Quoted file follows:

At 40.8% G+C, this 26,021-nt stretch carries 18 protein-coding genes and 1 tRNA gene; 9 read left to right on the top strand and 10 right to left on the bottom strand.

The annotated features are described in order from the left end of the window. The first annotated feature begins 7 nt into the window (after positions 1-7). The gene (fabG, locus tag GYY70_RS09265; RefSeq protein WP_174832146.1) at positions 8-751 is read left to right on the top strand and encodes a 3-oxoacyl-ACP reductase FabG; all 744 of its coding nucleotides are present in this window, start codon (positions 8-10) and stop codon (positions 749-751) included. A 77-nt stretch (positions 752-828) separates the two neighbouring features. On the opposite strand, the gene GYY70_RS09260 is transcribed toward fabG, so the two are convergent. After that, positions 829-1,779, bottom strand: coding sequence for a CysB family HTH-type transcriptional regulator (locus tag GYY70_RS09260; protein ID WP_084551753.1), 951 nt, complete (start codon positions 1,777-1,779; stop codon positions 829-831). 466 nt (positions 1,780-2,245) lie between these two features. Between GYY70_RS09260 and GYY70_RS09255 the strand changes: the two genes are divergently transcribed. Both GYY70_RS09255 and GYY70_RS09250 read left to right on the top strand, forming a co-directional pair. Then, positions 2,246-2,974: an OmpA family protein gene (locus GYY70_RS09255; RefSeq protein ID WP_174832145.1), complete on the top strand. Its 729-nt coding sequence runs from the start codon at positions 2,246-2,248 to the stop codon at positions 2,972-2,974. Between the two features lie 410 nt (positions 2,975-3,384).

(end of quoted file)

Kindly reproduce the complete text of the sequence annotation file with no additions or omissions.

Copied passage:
At 40.8% G+C, this 26,021-nt stretch carries 18 protein-coding genes and 1 tRNA gene; 9 read left to right on the top strand and 10 right to left on the bottom strand.

The annotated features are described in order from the left end of the window. The first annotated feature begins 7 nt into the window (after positions 1-7). The gene (fabG, locus tag GYY70_RS09265; RefSeq protein WP_174832146.1) at positions 8-751 is read left to right on the top strand and encodes a 3-oxoacyl-ACP reductase FabG; all 744 of its coding nucleotides are present in this window, start codon (positions 8-10) and stop codon (positions 749-751) included. A 77-nt stretch (positions 752-828) separates the two neighbouring features. On the opposite strand, the gene GYY70_RS09260 is transcribed toward fabG, so the two are convergent. After that, positions 829-1,779, bottom strand: coding sequence for a CysB family HTH-type transcriptional regulator (locus tag GYY70_RS09260; protein ID WP_084551753.1), 951 nt, complete (start codon positions 1,777-1,779; stop codon positions 829-831). 466 nt (positions 1,780-2,245) lie between these two features. Between GYY70_RS09260 and GYY70_RS09255 the strand changes: the two genes are divergently transcribed. Both GYY70_RS09255 and GYY70_RS09250 read left to right on the top strand, forming a co-directional pair. Then, positions 2,246-2,974: an OmpA family protein gene (locus GYY70_RS09255; RefSeq protein ID WP_174832145.1), complete on the top strand. Its 729-nt coding sequence runs from the start codon at positions 2,246-2,248 to the stop codon at positions 2,972-2,974. Between the two features lie 410 nt (positions 2,975-3,384).